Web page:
The Akasa Gecko Pro cooler in detail
The successor to the SSD cooler, which didn’t have much competition in its price range. That’s one way to introduce the Gecko Pro, which is a bit more expensive, but also more refined (in terms of mounting as well). And it also has a distinctive feature that clearly distinguishes it from other coolers – the fins are not longitudinal (as is common), but in width. The price to cooling performance ratio is again excellent.
The Akasa Gecko Pro cooler in detail
The heatsink of the Akasa Gecko Pro is an aluminium monolith with fifteen 1.5mm thick fins. Even more efficient coolers usually have significantly fewer fins because they follow the length of the cooler. With the Gecko Pro, the fins are in a row along the shorter side.
What is important is the total surface area, and this cooler is not so different from other designs, and it can even be smaller, as it is, for example, in comparison with the Axagon CLR-M2. However, the advantage of the Gecko Pro is the larger gaps through which the air from the case’s system fans can flow more efficiently. Of course, the orientation of the fins will also have some influence on the final result, but don’t pay too much attention to it.
The larger number of fins of the Gecko Pro (compared to heatsinks with longitudinal finning) could theoretically be advantageous in making the incoming airflow more turbulent. This is important from the perspective of the most efficient heat dissipation. On the other hand, the air may not get in in as much quantity to the locations it would in models bundled along the length of the body. The air circulation could be quite efficient because the spacing between the fins is up to 3.5 mm. With respect to the layout and setup of fans in the case, the efficiency of not only this but all coolers can vary.
Akasa supplies the Gecko Pro cooler essentially already assembled. The heat sink, thermal pad and retaining clips are all together straight out of the box. There is no backplate supplied with the cooler, and Akasa lists optimization for “single-sided” SSDs in their materials. That is, for such models that have both controllers and memory on only one side of the PCB and are also a bit slimmer (than double-sided SSDs). However, you can also install the Gecko Pro cooler on SSDs with memory on the back. The brackets can be spaced out by the height of the memory and mounted appropriately. The mounting holes are twice as tall as the thread height (M3) of the screws. However, cooling the memory from underneath will not be as effective as with coolers with backplates.
Before installation, the brackets that push the SSD through the thermal pad to the heatsink must be unscrewed. Although the brackets are metal, their contact surface with the SSD is properly electrically insulated with a plastic insert.
Depending on the specific SSD, the position of the brackets can be customized a bit. Each can be screwed either between the third and fourth fin or between the fourth and fifth. Thanks to such regulation, it is possible to better adapt the pressure to, for example, the SSD controller. Always choose the position in which the cross-sectional area of the bracket overlaps the controller area more. For memory, choose the one that is more centred with respect to the position of the modules. When it’s roughly similar, you won’t go wrong by using mounting positions nested deeper into the cooler. Then the SSD will, for example, also due to the height differences of the M.2 slot and the spacer on the other side, sag less (and thus there will be better contact with the heatsink even in critical places).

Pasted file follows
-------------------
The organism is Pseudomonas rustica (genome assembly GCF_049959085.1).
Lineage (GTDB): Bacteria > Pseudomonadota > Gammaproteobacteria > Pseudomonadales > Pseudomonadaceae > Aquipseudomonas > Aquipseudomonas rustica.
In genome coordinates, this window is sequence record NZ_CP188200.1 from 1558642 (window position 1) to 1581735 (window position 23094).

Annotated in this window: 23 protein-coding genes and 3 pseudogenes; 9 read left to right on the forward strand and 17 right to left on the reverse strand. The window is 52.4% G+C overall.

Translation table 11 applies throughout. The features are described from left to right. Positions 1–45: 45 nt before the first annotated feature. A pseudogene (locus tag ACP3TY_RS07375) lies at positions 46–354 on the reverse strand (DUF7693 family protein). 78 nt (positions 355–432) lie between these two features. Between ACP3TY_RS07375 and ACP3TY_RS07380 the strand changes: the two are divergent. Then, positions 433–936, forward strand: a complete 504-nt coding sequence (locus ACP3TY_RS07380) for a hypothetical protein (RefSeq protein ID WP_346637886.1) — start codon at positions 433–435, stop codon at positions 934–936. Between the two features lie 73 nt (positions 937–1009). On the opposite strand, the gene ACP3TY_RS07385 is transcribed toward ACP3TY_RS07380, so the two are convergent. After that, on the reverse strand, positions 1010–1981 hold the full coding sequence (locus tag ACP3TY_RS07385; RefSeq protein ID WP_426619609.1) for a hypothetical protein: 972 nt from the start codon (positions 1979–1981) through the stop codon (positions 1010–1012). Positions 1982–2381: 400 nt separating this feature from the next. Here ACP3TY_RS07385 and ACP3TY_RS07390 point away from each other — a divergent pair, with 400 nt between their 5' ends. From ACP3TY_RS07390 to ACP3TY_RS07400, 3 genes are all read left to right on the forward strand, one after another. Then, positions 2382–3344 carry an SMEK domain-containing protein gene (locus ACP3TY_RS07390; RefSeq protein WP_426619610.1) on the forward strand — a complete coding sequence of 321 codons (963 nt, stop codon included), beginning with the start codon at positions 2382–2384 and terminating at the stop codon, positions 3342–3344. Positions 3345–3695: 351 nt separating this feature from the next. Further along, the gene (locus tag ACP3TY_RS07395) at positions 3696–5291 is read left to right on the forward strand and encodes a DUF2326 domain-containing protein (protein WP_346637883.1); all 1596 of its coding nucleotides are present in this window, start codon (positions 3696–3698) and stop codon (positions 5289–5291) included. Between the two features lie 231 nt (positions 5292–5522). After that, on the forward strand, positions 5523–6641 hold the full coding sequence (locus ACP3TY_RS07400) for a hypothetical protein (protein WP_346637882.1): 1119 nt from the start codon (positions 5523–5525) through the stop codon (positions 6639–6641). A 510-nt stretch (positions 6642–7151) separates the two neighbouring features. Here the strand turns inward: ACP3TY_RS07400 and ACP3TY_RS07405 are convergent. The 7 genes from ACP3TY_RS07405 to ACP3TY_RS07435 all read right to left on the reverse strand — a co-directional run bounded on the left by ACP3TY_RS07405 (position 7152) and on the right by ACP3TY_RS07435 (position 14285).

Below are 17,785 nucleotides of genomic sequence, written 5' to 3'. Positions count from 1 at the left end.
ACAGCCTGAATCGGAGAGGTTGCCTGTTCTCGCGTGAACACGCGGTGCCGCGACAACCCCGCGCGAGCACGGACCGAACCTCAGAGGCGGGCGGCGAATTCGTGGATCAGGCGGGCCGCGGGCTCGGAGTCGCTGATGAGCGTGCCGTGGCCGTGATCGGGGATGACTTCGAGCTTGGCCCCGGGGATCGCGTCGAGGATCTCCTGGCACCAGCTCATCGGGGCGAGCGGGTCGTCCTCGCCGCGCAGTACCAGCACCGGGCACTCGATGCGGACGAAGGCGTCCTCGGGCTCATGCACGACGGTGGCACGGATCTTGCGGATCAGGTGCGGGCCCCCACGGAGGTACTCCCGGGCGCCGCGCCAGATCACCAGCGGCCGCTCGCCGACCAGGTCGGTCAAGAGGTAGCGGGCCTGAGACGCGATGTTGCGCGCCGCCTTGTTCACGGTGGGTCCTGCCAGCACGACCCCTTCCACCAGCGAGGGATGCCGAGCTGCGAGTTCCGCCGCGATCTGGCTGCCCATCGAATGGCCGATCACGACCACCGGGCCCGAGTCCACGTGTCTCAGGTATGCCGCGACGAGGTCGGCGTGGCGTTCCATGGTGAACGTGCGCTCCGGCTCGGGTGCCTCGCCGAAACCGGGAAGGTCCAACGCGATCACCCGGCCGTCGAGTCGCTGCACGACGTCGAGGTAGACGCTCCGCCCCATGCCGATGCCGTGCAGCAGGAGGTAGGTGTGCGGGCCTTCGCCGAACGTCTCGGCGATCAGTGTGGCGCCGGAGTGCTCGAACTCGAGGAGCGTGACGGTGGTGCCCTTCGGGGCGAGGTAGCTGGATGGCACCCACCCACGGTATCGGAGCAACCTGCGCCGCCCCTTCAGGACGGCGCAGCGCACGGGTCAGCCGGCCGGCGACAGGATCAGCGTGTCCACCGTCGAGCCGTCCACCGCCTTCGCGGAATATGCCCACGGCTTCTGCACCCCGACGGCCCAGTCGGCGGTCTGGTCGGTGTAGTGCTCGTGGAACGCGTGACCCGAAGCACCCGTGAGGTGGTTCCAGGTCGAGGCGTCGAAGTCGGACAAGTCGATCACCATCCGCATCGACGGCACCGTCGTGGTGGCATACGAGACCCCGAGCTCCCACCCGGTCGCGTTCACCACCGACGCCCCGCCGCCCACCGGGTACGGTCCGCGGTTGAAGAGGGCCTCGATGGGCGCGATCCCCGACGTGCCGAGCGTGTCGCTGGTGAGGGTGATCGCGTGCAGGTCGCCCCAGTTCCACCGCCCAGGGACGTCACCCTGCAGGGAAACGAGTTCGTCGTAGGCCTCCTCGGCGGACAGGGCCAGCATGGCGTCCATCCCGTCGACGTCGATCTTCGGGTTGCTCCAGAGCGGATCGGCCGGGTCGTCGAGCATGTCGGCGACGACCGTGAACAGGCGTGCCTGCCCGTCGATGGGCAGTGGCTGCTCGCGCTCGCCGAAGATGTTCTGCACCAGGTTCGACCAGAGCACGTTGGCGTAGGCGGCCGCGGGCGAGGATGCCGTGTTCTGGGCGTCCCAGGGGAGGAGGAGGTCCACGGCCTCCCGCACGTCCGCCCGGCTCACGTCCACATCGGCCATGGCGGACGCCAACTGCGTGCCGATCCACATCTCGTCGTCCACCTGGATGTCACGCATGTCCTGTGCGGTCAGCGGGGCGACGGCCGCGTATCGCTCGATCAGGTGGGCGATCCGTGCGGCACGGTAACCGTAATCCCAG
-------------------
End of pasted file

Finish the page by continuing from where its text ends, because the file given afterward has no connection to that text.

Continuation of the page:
It is also worth praising the fact that the thermal pad here is considerably thicker than it was in the previous model, even though it is “only” one millimeter thick. This way, the cooler is also better adapted to the needs of SSDs with larger height differences between the chips that are of cooling interest (i.e. between the controller and the memory). The installation is thus solved better and it’s more robust overall than it used to be with Akasa’s older cooler system, which was installed to the SSD with a thin sticker. Only SSDs with a length of 80 mm are compatible. The cooler is too short for longer models, too long for shorter ones (the rear bracket will be practically off-axis even with 60 mm SDDs).
The weight of the Gecko Pro’s heatsink (25 g without the brackets) is similar to that of the Axagon CLR-M2 (22 g without brackets). In height, the Akasa cooler is 8 mm (8.7 mm with the addition of a slightly compressed thermal pad), with which it is low-profile enough not to interfere even with the PCI Express expansion card above it.
The tests take place in a wind tunnel that replaces a standard computer case. Four Noctua NF-S12A PWM@550 rpm fans are used for system cooling in a balanced ratio of two intake to two exhaust fans. The intake air temperature is strictly controlled and is kept within a narrow range of 21–21.3 °C for maximum accuracy.
In line with findings from measurements of the impact of different positions on cooling efficiency, we test separate SSD coolers in the first slot, above the graphics card. From board tests we naturally have a lot of results of coolers (referred to as cooler 1 and cooler 2) from other positions as well, but there it is due to their fixed position.
For testing, we use the Samsung 980 Pro SSD. The load is run for 10 minutes (which is enough time in the wind tunnel for temperatures to stabilize) in CrystalDiskMark – sequential read and write cycles. The achieved power draw then is about 8 W, which is the upper limit of what M.2 SSDs achieve and shouldn’t change even models with PCIe 5.0 interface support.